Change in benefits calculated across four possible farm bill outcomes: 1) House bill is adopted and CSP is eliminated, 2) Senate bill is adopted, but without program improvements, and 3) Senate bill is adopted but with improvements resulting in a) a small increase (10 percent) to the expected ROI in both the Minimal and Likely ROI scenarios and b) a larger (33 percent) increase in both the Minimal and Likely ROI scenarios (see appendix for more details)
The National Sustainable Agriculture Coalition (NSAC) analyzed CSP data and developed a map showing state-level impacts of conservation funding implications of the House and Senate bills. “As farm bill conferees work to reconcile the differences between the House and Senate bills, it is critical they understand the state-by-state funding implications of the House’s proposal to eliminate CSP,” said Alyssa Charney, NSAC Senior Policy Specialist.
“Not only would the House approach cut nearly $5 billion in working lands conservation funding nationally and eliminate the nation’s largest and only comprehensive conservation program, but it would also significantly disadvantage many major agricultural states that depend on working lands conservation assistance. This redistribution of funds at the expense of many agricultural states to benefit but a few states raises significant cause for alarm.”
“A final conference report must protect the existing toolbox of working lands conservation programs, ensuring that funds are not redistributed to drastically disadvantage so many agricultural states,” Charney added.
The Union of Concerned Scientists’ Michael Lavender has been sharing study results with policymakers and staff. He reports positive reception to the CSP data.
“One of the most significant things about CSP, as the report documents, is the many benefits that come from stacking conservation practices and rewarding farmers for that whole farm planning aspect,” he said. “This makes CSP effective, but also complicates the ability to simply quantify the outcomes.”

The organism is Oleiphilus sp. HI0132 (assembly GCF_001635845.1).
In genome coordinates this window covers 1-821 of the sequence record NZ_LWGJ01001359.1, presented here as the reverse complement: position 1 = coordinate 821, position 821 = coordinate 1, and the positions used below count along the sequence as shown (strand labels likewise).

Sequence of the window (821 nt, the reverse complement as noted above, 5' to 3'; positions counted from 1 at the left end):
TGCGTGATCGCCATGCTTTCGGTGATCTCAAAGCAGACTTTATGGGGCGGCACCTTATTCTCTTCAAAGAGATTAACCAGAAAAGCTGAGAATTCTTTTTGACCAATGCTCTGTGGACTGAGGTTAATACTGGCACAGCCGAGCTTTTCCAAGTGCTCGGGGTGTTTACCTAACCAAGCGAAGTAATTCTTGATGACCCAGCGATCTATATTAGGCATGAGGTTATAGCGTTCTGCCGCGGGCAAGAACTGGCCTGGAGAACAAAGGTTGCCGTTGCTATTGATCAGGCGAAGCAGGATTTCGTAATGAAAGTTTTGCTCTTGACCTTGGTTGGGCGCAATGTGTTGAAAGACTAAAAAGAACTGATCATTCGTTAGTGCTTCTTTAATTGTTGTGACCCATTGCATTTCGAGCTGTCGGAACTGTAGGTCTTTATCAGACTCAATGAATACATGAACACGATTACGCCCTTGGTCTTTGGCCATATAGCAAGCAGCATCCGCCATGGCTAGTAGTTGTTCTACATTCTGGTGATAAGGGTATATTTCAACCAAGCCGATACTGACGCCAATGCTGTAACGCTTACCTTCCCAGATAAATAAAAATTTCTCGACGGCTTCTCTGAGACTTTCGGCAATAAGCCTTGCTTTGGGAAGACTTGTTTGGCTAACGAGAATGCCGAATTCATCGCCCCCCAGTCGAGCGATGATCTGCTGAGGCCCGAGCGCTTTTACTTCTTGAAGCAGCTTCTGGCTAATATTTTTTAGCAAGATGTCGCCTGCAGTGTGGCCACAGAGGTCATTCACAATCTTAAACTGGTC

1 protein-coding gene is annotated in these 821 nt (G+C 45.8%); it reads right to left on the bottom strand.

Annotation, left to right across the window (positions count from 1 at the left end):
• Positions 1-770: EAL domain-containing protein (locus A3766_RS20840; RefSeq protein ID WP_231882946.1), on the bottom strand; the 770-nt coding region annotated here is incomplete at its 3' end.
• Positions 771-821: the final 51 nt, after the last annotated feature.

“The Senate bill still reduces acreage and funding for CSP, but because of several reforms that focus on more high impact practices, there is still a multi-billion benefit per year,” Lavender said. “High impact practices such as resource conserving crop rotations and management-intensive rotational grazing, those things actually increase benefits to farmers and returns to taxpayers.”
Johnson, the South Dakota farmer, said he thinks CSP helps new farmers. He said the approaches the program supports are especially suited to younger farmers who don’t have the same experience Johnson has.
“I really feel like royalty. I have the right last name. I have access to land. I don’t have a silver spoon by any means, but I have advantages” Johnson said.
“CSP does provide an opportunity for some of these young and beginning farmers that might not have those same advantages. With CSP, they could help to improve a piece of more affordable marginal land. CSP can help support conservation practices that set these young farmers on the right path. I think it’s a way for society to invest in beginning, young, smaller farms. Getting younger, beginning farmers up and running is what the taxpayers need to invest in,” Johnson said.
The farm bill conference committee, where the future of CSP and other farm bill programs will be decided, held its first public meeting September 5th. Congressional negotiators face a September 30th expiration of the existing farm bill.